Authorities are working hard to get flu jabs out to GPs and Director General of Health Ashley Bloomfield said he didn't think anyone was hoarding supplies.
The vaccination programme was brought forward this year and the Government put vulnerable and elderly people and health workers at the front of the queue.
But GPs are reporting a supply shortage.
Bloomfield said each DHB was working hard to redistribute supplies within and across regions.
"I don't think there's hoarding going on," he added.
David Clark said there was no shortage of flu vaccines but there was a distribution challenge.
Distribution was also cited when Clark was asked about reports that doctors were ordering 50 swabs but receiving only five.
Bloomfield said there had also been issues at a lab in Dunedin, and staff there last week had to prioritise tests that were most likely to return a positive result.
The rest of the tests were run after more testing kit supplies arrived, he added.
National MP Michael Woodhouse spoke of a family living in a "very remote area" were told by a GP and Healthline to be tested because of their symptoms. They went through a 10-hour return journey to a testing station only to be told there were not enough supplies and they were still yet to be tested.
Bloomfield said he was happy to chase up that case.
Simon Bridges said there seemed to be "teething" distribution issues seemed to be the problem for testing kits, PPE and flu vaccines.
Contact-tracing needs to jump from 60 to 80 per cent - Bloomfield
Bloomfield said the testing rate had been ramped up but the positivity rate had dropped, which was a sign that cases weren't going undetected.
Another sign was that the fatality rate was 0.1 per cent.
Woodhouse said the Health Ministry situation report from April 5 showed about 5000 successes out of 8000 attempts to find close contacts, and Bloomfield said that the roughly 60 per cent success rate needed to be closer to 80 per cent.
There were 19 people cited in the report who had refused to cooperate with contact-tracing, and Bloomfield said non-compliant people could be compelled into self-isolation under the powers of the Health Act.
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This morning Clark revealed that he drove his family 20km to the beach during the first weekend of the lockdown, just days after then-Police Commissioner Mike Bush said that doing so would breach the lockdown rules.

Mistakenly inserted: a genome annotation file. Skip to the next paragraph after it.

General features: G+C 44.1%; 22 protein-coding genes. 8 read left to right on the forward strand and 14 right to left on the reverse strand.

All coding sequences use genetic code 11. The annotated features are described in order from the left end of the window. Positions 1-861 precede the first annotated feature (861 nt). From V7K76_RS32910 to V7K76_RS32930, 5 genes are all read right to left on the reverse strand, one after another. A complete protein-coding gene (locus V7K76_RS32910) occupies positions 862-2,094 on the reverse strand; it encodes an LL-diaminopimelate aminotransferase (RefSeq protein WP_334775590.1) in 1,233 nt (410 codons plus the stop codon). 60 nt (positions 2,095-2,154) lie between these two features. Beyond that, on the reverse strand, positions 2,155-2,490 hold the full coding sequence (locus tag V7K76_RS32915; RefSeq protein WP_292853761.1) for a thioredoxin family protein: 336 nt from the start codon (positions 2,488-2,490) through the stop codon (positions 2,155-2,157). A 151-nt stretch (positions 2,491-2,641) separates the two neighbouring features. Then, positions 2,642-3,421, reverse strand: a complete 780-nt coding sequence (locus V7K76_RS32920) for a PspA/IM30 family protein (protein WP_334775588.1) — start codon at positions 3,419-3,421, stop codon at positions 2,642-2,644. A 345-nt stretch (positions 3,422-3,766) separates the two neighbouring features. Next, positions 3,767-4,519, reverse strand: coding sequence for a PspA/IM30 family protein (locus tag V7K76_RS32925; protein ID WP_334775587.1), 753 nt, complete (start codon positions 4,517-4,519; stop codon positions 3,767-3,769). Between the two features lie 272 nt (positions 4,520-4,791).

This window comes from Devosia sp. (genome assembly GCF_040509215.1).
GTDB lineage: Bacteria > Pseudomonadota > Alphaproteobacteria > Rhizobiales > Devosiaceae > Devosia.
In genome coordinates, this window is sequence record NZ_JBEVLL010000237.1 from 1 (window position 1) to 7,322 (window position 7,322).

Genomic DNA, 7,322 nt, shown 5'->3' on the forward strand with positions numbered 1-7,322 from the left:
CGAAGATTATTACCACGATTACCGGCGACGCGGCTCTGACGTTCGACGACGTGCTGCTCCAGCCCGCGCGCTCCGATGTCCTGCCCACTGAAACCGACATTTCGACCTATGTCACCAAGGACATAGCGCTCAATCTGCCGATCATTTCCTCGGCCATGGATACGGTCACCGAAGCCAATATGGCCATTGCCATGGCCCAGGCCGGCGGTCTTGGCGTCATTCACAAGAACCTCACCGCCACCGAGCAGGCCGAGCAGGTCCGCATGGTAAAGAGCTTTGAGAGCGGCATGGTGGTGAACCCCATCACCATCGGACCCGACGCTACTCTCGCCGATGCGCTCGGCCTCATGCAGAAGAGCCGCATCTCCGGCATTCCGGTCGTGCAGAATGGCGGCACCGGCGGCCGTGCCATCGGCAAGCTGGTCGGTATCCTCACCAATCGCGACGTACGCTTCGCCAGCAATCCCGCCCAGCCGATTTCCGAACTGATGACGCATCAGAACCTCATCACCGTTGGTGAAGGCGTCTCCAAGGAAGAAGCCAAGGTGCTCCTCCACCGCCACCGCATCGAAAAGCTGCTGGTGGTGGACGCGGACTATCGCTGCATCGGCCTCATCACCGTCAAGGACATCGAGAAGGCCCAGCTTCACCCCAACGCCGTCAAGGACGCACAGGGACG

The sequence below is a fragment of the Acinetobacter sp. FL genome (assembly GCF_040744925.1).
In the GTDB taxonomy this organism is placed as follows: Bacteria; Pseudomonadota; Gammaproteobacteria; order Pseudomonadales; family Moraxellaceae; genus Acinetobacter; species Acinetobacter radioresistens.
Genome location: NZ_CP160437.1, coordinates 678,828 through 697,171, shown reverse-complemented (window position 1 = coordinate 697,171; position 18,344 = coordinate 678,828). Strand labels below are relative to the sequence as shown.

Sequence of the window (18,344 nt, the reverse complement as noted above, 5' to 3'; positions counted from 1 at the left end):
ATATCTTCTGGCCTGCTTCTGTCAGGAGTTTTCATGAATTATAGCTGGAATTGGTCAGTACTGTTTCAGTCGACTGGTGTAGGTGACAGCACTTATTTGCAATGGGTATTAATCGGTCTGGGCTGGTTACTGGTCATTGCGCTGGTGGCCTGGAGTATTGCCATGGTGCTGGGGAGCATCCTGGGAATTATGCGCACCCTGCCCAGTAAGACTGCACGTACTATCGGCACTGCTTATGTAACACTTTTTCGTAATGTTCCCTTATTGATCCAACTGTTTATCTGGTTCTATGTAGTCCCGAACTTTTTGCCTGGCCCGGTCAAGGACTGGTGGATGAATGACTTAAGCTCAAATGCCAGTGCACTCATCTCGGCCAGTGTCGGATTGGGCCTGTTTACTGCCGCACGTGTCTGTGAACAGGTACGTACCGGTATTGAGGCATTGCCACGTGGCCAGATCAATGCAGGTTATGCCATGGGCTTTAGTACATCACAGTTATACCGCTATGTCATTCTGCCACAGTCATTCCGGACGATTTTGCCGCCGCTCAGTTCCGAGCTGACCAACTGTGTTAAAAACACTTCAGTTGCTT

Clark, who last week apologised for driving 2km to go mountain biking, offered to resign but Ardern said that would cause too much disruption in the middle of the Covid-19 crisis.
Instead she stripped Clark of his associate finance portfolio and demoted him to the bottom of the Cabinet rankings.
Bridges has also been criticised for driving from his home in Tauranga to Wellington for the committee hearings, which he heads via video conference.
He has defended the commute by saying being in Wellington allows him to be a more effective Leader of the Opposition.
Other National MPs on the committee were also in Parliament last week, including Whangārei MP Shane Reti, and Taupō MP Louise Upston.
Yesterday Ardern did not criticise the MPs, saying only that the committee had been set up to allow them to participate from their own homes.
Yesterday Bridges told the Herald he would press Clark and Bloomfield on why a mandatory quarantine for all people flying into New Zealand wasn't already in place.
"We will be very supportive if the Government moves in this direction. It's got to be one of the lowest-hanging fruit we've got for preventing the spread of Covid-19."
About 6000 foreigners came into the country between March 16 and March 20, when border restrictions were raised from an obligation to self-isolate to the closure of the border to all non-New Zealanders.
More than 55,000 Kiwis have returned home from overseas in the two weeks since the self-isolation rule was brought in on March 16.
It is unclear if the Government knows where these arrivals are, or if any of them have tested positive for Covid-19.
Increasingly tighter borders
* March 16: All overseas arrivals must self-isolate except from Pacific; 6000 foreigners enter NZ before borders close
* March 20: Borders close to non-NZers, NZers must self-isolate; more than 50,000 NZers come home in the last half of March
* March 26: Symptomatic arrivals are quarantined, asymptomatic people with no self-isolation plan are put in supervised accommodation, the rest can go home; 131 now in quarantine, 795 in accommodation, 5400 allowed to head home
Ardern said at her post-Cabinet press conference yesterday that quarantining all arrivals was something she was seeking advice on.
The Government would have to be sure that the needs of those in mandatory quarantine could be met, and that the measure was sustainable for many months - potentially until a vaccine was ready.